Monthly Archives: September 2015

Konami – you were so good

My latest Kotaku UK article is up – this time it’s a look back at all the games that made Konami great, seeing as all the indications are that they might stop supporting consoles:

RIP Konami Console Games 1983-2015

I should point out that the slightly melodramatic title was the doing of the Kotaku UK eds, although I quite like it – it sums up the grief and annoyance that I and many others feel that Konami no longer seem to be bothered about continuing their beloved franchises. Or coming up with new franchises, for that matter – one thing that struck me when compiling my list was that Konami’s last original franchise of note was the Boktai series, which made its debut back in 2003.

Rakuga Kids was sauce-some. See what I did there?

Rakuga Kids was sauce-some. See what I did there?

There were a few games I’d almost forgotten about, too. Rakuga Kids on the N64 was one – although it will never be regarded as a classic beat ’em up, it was packed full of great characters and I have fond memories of playing it against my little sister.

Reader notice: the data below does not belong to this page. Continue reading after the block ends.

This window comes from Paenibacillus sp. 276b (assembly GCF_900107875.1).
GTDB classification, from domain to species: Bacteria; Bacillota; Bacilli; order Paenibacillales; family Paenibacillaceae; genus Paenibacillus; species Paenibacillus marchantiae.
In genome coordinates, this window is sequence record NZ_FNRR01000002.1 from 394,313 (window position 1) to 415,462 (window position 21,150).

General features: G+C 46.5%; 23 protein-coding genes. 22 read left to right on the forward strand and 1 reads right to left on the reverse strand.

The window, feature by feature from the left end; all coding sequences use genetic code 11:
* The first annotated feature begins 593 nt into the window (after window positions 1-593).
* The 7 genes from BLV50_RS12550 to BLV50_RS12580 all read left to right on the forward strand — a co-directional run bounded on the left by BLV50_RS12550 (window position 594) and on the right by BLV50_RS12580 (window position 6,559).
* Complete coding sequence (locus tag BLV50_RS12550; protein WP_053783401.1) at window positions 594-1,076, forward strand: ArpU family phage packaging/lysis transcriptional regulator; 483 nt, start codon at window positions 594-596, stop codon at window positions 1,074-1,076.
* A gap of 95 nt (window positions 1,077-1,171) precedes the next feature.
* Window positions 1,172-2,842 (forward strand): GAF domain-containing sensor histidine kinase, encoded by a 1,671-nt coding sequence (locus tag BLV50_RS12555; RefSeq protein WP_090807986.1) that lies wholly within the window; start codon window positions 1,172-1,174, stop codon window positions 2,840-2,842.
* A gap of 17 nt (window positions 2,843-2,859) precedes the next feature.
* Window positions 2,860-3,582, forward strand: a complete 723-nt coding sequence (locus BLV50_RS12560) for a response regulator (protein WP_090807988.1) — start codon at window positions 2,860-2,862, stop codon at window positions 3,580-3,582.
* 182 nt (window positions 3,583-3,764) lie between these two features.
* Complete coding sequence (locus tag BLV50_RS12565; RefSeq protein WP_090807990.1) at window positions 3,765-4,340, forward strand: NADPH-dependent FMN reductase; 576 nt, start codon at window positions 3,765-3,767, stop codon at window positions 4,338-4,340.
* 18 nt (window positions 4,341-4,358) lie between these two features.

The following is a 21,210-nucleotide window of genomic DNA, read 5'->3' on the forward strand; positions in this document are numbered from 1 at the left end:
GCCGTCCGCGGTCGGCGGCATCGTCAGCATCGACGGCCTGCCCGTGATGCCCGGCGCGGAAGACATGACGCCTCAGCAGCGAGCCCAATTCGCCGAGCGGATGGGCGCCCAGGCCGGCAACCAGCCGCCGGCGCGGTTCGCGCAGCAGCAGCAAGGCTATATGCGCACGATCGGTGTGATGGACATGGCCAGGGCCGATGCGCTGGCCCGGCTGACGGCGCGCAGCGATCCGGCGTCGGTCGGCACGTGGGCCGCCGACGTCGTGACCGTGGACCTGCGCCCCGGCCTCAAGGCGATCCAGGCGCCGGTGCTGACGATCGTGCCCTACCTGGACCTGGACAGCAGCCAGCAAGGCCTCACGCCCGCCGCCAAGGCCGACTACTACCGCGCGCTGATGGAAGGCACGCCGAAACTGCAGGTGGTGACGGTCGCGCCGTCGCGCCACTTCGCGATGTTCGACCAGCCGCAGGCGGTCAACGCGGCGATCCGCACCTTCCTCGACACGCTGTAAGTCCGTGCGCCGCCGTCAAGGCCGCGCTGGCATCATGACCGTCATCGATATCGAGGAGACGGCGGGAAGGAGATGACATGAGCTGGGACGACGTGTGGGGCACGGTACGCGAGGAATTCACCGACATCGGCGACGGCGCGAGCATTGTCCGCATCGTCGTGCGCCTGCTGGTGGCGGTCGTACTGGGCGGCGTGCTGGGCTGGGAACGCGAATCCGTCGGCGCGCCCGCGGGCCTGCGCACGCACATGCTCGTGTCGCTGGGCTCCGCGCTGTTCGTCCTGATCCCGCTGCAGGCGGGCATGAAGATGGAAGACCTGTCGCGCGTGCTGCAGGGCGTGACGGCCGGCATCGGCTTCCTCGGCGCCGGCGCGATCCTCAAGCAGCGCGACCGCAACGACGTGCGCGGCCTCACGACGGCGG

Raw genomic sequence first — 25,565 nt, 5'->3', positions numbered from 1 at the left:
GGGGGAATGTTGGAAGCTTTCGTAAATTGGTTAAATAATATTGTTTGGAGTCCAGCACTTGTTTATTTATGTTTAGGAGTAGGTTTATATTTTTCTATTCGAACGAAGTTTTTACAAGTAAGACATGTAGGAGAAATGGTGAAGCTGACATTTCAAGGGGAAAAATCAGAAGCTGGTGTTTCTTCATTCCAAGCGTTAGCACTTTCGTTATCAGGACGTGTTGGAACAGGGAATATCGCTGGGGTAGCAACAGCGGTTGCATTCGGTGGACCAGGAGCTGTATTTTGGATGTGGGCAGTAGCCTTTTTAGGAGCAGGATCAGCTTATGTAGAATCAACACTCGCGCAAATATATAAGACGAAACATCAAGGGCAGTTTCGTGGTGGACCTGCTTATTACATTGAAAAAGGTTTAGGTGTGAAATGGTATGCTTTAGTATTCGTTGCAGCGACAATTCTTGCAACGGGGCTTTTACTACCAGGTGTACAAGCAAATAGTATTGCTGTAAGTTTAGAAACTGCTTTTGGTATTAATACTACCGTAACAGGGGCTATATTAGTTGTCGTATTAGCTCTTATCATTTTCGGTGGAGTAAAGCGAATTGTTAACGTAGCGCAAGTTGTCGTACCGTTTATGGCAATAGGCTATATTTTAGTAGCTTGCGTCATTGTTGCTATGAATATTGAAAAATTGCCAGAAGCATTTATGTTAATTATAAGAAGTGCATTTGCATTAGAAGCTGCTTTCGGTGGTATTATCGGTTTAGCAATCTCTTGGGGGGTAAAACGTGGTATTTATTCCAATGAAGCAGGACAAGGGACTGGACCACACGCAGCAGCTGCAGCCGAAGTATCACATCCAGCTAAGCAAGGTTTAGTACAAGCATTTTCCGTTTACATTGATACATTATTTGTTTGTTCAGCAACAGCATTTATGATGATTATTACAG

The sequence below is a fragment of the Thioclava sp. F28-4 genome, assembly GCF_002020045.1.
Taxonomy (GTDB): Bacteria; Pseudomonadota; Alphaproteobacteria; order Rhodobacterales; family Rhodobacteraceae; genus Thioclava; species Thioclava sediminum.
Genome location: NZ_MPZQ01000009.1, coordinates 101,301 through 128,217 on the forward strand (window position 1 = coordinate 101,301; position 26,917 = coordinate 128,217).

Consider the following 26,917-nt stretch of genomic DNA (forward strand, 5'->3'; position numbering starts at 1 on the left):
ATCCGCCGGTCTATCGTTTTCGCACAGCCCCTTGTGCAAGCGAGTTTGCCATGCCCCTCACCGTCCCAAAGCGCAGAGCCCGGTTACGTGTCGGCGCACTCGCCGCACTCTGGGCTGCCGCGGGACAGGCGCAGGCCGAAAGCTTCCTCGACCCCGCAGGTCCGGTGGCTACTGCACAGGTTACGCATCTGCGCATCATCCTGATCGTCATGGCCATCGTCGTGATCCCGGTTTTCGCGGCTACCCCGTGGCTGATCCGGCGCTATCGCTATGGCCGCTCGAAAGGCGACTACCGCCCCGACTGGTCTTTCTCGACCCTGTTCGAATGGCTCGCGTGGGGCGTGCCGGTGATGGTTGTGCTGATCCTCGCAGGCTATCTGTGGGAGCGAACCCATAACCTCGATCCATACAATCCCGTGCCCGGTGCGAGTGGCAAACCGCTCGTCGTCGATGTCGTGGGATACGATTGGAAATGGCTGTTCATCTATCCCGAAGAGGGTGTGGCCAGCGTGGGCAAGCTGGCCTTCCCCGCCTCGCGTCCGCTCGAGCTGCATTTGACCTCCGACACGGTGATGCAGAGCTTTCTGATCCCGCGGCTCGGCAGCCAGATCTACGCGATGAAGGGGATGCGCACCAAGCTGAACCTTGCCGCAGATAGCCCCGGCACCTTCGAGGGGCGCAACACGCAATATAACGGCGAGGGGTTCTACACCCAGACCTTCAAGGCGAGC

I also managed to squeeze in a reference to Nine to Five – which was also the last film we covered for 101 Films. And speaking of 1o1 Films, hopefully we’ll have some new podcasts up soon if we can finally get our arses in gear after a lengthy hiatus!


Filed under Pulp

Honey Moon Solid: Subsistence

I’m officially an adult.  In the dying days of the Australian winter I married the most amazing person I’ve ever met after a lengthy 13 years of what Jane Austen would suitably call ‘courting’.  It was – I think it’s fair to say – the best day of my life, so to celebrate, we took a two week journey to Australia’s eastern island, travelling from the ski-heavy town of Queenstown all the way up the west coast to Greymouth, before crossing over the Christchurch and then heading home.  It was a pretty full on schedule, driving from destination to destination, on a seemingly daily basis.  And that was great, because in a relatively short two weeks, we saw a hell of a lot of what New Zealand’s south island has to offer.

But despite being a hectic schedule, there was plenty of waiting.  Waiting to catch planes at airports.  Waiting to catch trains in Greymouth.  And in the coastal town of Hokitika, waiting for the sandfly hordes to devour my exposed legs, while keeping a campfire going on shitty damp wood.  And as the ‘loud’  flowing stream running in front of our tent kept my new wife awake, waited for the hours until we headed back to the relative civilisation that Christchurch offered.  And finally as I travelled across the admittedly breathtaking scenery that the scenic transalpine wound itself through on the way.